London are likely to be the worst offenders for filing their return
late whereas figures from last year showed that the over 65s were
the most punctual.
Taxpayers who miss the 31 January deadline will be fined £100,
whether or not they actually owe any tax. If the return is still
outstanding after three months a charge of £10 per day for the next
90 days will be applied.
The transfer of ISA benefits to a surviving
Following the announcement in the Autumn Statement regarding the
ability to transfer ISA benefits to a surviving spouse/civil
partner on death, the Government has now published a policy paper and draft regulations to implement this
Broadly, this measure will enable, from 6 April 2015, the spouse
or civil partner of a deceased ISA saver, where death occurred on
or after 3 December 2014, to benefit from an additional ISA
allowance and therefore to have more of their savings in a
Under the new rules, individuals will be permitted to save an
additional amount in an ISA, up to the value of their spouse or
civil partner's ISA savings at the time of death, without this
amount counting against the surviving spouse's/civil partner's
normal ISA subscription limit.
The new 0% starting rate of income tax - A practical
At Budget 2014, the Government announced that it would be
abolishing the 10% starting rate of tax for savings income with
effect from 6 April 2015 and replacing it with a new 0% rate to
provide further support for low earners. In conjunction with this,
the amount of income to which the starting rate will apply is to be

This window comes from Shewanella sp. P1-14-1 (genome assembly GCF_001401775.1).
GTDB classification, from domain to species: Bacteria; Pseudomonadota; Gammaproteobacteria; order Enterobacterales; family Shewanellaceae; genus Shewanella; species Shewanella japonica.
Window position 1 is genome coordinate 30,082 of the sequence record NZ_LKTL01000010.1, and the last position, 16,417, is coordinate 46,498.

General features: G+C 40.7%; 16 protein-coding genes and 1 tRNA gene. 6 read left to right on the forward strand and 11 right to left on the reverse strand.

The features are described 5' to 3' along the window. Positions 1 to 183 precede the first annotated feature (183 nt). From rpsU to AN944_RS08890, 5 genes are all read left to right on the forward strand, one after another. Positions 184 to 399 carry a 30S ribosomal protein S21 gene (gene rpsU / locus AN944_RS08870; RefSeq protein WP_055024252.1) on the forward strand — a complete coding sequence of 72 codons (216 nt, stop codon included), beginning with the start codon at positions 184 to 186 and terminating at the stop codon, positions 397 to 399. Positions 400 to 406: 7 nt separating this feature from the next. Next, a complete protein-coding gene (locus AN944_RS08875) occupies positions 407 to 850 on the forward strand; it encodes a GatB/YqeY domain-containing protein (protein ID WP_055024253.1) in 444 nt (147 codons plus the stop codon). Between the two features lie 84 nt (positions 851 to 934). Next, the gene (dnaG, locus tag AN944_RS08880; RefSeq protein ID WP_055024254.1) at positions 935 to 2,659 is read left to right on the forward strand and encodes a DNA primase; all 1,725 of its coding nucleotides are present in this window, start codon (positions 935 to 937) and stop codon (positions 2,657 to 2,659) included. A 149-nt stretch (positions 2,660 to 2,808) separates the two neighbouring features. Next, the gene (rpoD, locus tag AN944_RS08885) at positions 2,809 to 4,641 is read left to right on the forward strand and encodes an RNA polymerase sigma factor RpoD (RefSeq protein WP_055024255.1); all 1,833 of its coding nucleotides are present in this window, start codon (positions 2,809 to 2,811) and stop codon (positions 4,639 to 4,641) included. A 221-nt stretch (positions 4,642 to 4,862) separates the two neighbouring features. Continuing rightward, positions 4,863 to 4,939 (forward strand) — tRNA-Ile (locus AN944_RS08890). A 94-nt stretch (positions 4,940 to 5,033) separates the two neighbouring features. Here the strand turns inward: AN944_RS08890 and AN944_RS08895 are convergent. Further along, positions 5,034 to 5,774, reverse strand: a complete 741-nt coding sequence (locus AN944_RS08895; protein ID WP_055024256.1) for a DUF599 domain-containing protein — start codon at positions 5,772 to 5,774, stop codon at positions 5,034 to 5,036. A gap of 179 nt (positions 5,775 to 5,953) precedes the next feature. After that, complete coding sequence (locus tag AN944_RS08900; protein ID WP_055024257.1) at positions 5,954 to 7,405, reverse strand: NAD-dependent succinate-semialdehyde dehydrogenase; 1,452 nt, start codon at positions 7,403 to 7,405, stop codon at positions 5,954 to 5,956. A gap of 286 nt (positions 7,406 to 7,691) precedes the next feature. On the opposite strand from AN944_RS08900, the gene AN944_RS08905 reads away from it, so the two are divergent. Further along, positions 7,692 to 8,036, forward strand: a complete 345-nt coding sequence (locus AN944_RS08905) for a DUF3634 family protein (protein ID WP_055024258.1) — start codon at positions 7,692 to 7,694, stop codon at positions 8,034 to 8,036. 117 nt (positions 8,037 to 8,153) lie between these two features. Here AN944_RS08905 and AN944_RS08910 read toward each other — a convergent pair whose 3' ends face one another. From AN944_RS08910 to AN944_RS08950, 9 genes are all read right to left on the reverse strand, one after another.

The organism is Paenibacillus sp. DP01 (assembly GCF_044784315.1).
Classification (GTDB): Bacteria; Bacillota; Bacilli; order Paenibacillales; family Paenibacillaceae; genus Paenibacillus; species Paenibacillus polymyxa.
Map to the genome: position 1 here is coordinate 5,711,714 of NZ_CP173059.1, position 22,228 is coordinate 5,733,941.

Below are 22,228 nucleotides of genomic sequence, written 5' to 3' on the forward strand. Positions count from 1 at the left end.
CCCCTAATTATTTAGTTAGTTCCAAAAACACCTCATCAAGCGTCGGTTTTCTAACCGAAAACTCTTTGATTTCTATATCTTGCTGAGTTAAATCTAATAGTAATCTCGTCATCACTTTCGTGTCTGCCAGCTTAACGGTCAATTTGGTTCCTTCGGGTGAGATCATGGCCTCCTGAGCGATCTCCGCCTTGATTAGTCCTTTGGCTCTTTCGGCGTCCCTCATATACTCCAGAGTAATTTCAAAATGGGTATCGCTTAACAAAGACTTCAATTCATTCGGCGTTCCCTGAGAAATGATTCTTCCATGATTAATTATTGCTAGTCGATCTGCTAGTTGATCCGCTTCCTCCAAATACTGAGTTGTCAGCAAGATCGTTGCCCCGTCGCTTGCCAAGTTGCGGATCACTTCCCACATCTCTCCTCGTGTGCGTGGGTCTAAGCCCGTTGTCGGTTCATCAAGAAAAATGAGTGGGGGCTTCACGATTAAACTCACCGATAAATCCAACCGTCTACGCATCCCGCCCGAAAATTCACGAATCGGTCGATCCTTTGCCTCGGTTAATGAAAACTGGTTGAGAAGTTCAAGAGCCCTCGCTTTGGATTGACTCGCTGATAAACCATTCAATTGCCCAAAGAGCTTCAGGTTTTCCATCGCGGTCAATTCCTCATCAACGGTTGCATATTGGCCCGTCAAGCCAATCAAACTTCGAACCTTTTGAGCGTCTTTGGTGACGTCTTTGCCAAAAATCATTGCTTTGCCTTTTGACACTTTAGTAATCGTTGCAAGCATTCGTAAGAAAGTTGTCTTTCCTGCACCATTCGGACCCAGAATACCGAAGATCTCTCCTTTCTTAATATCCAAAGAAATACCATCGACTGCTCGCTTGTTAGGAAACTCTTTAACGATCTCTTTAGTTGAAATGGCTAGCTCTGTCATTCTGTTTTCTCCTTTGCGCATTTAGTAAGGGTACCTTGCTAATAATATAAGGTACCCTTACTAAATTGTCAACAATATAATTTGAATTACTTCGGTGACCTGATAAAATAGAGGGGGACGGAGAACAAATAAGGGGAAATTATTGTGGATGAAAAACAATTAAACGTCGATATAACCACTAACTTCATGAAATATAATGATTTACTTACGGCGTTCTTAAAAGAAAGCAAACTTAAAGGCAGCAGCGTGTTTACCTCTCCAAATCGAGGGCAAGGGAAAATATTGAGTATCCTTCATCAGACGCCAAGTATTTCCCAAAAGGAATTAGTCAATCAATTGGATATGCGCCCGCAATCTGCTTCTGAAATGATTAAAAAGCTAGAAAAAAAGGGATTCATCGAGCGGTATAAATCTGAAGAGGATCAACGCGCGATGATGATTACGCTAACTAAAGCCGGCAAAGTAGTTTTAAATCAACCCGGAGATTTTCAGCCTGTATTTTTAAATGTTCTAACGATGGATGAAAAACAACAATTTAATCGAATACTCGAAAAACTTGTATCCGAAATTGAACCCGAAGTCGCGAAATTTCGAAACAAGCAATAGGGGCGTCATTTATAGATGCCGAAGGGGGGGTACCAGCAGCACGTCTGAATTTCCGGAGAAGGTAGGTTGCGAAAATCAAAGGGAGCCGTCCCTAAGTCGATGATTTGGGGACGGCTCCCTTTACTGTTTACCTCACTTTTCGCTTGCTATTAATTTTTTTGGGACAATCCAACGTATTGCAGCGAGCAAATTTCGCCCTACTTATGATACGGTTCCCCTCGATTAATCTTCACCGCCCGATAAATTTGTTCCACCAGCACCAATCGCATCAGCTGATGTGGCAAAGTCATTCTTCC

increased from £2,880 to £5,000 so that, in tax year 2015/16, those
with a total income of less than £15,600 (£10,600 personal
allowance for 2015/16 plus the new 0% starting rate band) will pay
no tax on their savings. This article provides an overview of how
the 0% starting rate band will operate and a reminder of the
planning opportunities available to savers.
The basic position
From 6 April 2015 the 10% rate that currently applies to savings
income falling within the starting rate band of £2,880 will be
abolished and replaced with a new 0% rate that will apply to the
first £5,000 of savings income received by those with a total
income below the sum of their personal allowance and the new £5,000
'nil rate' band.
As non-savings income is always taxed before savings income, the
new tax-free £5,000 starting rate band can only apply to those
earning less than the total of their personal allowance and the 0%
starting rate band. For most people this means that earned
(non-savings) income must be below £15,600 (2015/16). However, the
figure may be higher for people born before 6 April 1938 or those
entitled to married couple's allowance or blind person's allowance.
Eligible savers will be able to register with their bank or
building society for tax-free savings by completing a form R85.
The eligibility rules for completing a form R85 currently mean
that an R85 can only be completed by a saver whose total taxable
income for the tax year will be below their tax-free personal
allowance. However, from 6 April 2015 these rules are also changing
to ensure that any saver who is unlikely to be liable to tax on any
of their savings income in the tax year can complete an R85 and
register to receive interest without tax deducted - even if they
pay tax on other (non-savings) income.
In practice this means that, if a saver's total taxable income
will be below the total of their tax-free personal allowance plus
the £5,000 starting rate limit for savings then, from 6 April 2015,
they can register to have interest paid on their accounts, without
tax deducted, using form R85. A separate form R85 must be sent to
each institution with which an account is held.
Note, however, that because form R85 can still only be used
wherenotax is likely to be payable on savings income, in cases
where total income is greater than £15,600 but earned income is
below £15,600 (so thatsometax is payable on interest), registration
for tax-free savings will not be allowed. In these cases it will be